See `”How-To Feature Store”</kb/collaboration/how-to-feature-store>`for a more detailed overview of the mechanics of adding a dataset to the Feature Store.
Because Feature groups are intended to be reused in many places, we strongly recommend to facilitate the ability for users to get access to them. Your organization can achieve this goal by either by allowing self-service import using Quick sharing or to activate the request feature, allowing users to request and be granted access directly within Dataiku.
Publishing to Feature Store and Quick Sharing are new capabilities of Dataiku version 11.0. If you have an older version of Dataiku, you can use the standard sharing mechanism and perform discovery with the Dataiku Catalog.
Automate Feature Group Generation with Scenarios¶
Scenarios are a very convenient way to automate the update of a Feature group. Of course, you can keep full control over the building process by leaving it as a manual process, but you can also automate it, leveraging all of the gateways we put in place with the Sync step and check to make sure this automation stops in case of issues.
Here is an example of such a scenario:
To explain a bit more about the steps shown in the image above:
“Build dataset” - builds cardholder_info_prepared (the dataset before the Sync).
“Compute metrics” - computes the metrics on this dataset.
“Control Dataset” - runs the checks. This stops the scenario if an error in the check is encountered (so that the Feature Groups are not updated).
“Update Feature store” - runs the Sync recipes to the actual published Feature Group.
“Compute metrics” - computes the metrics on the Feature Groups.
With this simple scenario, we ensure that the data in the Feature Group is both up-to-date and of good quality. The last step is to add a trigger to the scenario. It could be, for example, a dataset modified trigger (on the initial datasets) or a time-trigger (every first day of the month for example). With a proper reporter in case of error to look at what is wrong, this can all be automated.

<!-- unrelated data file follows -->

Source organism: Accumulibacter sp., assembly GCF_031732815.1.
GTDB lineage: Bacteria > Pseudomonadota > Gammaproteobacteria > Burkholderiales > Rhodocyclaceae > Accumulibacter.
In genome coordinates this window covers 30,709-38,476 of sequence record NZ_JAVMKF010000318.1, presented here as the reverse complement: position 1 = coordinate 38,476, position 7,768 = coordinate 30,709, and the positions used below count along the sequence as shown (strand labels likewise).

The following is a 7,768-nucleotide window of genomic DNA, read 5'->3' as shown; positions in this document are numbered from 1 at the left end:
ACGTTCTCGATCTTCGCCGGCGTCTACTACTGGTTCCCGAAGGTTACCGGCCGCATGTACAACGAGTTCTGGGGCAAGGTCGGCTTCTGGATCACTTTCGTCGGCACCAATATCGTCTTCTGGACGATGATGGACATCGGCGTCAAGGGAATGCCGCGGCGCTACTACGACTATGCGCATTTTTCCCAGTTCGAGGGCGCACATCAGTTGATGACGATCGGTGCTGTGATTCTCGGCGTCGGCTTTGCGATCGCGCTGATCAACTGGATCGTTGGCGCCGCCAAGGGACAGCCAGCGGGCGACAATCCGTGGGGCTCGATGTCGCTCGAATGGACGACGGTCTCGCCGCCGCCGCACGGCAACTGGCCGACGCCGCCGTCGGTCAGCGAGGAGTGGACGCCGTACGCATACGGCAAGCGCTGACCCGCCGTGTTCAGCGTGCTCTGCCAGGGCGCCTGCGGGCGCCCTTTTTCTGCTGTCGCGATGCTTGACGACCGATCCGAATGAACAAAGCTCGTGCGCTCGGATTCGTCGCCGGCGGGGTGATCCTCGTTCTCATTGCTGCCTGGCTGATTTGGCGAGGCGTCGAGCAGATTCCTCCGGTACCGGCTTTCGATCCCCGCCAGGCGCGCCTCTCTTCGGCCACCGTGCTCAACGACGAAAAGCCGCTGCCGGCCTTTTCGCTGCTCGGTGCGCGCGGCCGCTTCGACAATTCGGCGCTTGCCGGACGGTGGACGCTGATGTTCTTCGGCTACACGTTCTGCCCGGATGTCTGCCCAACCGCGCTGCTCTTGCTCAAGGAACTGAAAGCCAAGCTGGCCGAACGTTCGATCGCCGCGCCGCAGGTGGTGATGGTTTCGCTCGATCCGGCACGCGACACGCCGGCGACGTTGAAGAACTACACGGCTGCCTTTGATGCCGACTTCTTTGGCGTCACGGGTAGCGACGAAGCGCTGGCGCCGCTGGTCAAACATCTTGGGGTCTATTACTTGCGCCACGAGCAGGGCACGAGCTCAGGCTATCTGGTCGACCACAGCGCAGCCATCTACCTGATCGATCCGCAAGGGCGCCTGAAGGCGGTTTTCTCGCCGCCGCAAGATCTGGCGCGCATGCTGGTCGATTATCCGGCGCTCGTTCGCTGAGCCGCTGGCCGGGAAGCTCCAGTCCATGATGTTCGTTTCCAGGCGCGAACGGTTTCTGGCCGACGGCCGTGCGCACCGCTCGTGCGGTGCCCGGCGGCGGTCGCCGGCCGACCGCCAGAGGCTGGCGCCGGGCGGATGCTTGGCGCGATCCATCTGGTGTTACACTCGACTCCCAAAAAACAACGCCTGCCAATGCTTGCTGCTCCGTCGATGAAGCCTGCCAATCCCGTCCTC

Redesigning the Project with Feature Groups¶
Now that we have a specific project to create ready-to-use powerful Feature Groups, we can either revisit the original project to use them or create a new project with this new approach. Let’s see the different steps.
Adding a Feature Group to a Project¶
The Feature Store section is only available starting with Dataiku version 11.0. If you have an older version, you can still perform this discovery within the Dataiku Catalog.
The starting place is to look for Feature Groups. From the Flow, you can click on +New Dataset > Feature Group or directly navigate to the Feature Store section of Dataiku from the Applications (waffle) menu near the top right.
In this place, you will be able to see all of the Feature Groups with all their details and usage (hence the importance of properly documenting them). Here we can see the two Feature Groups we created in the project above.
By clicking on the Use button, these Feature groups are made available in your project.
The Redesigned Project¶
After incorporating the Feature Groups into the Flow instead of the original data preparation steps, here is how it looks:
Let’s review the changes compared to the previous version.
Design using Feature Groups¶
The most visible change is that we removed the data processing on the cardholder and merchant datasets. We switched to using the Feature Groups instead, as shared datasets (appearing black in the Flow). Since the schema is the same, this change was pretty straightforward.
Batch inference using Feature Groups (Offline scoring)¶
This is the part in the “Inference batch” zone where we replace the local datasets with Feature Groups. This is also pretty seamless and with the same Join as above in the design.
Real-time inference using Feature Groups (Online scoring)¶
This one requires some changes in the API endpoint definition, similar to the logic above: replace enrichments from local datasets to enrichments from shared datasets. This is how the endpoint in API Designer now looks:
This gives the same results from the API client perspective once repackaged and redeployed (in just a few seconds, thanks to API Deployer).
What we have seen is that the biggest work is moving the data preparation to a dedicated project, rather than redesigning the project itself using the Feature Groups.
In the end, we have a simpler project and clearer separation between building the data and using the data for machine learning. Because everything happens in one tool, suitable for both ML engineers and data specialists, there is no complex transition between the two worlds. And you keep the same security, auditing, and governance framework throughout your lifecycle.
For more information, consult the Feature Store product documentation.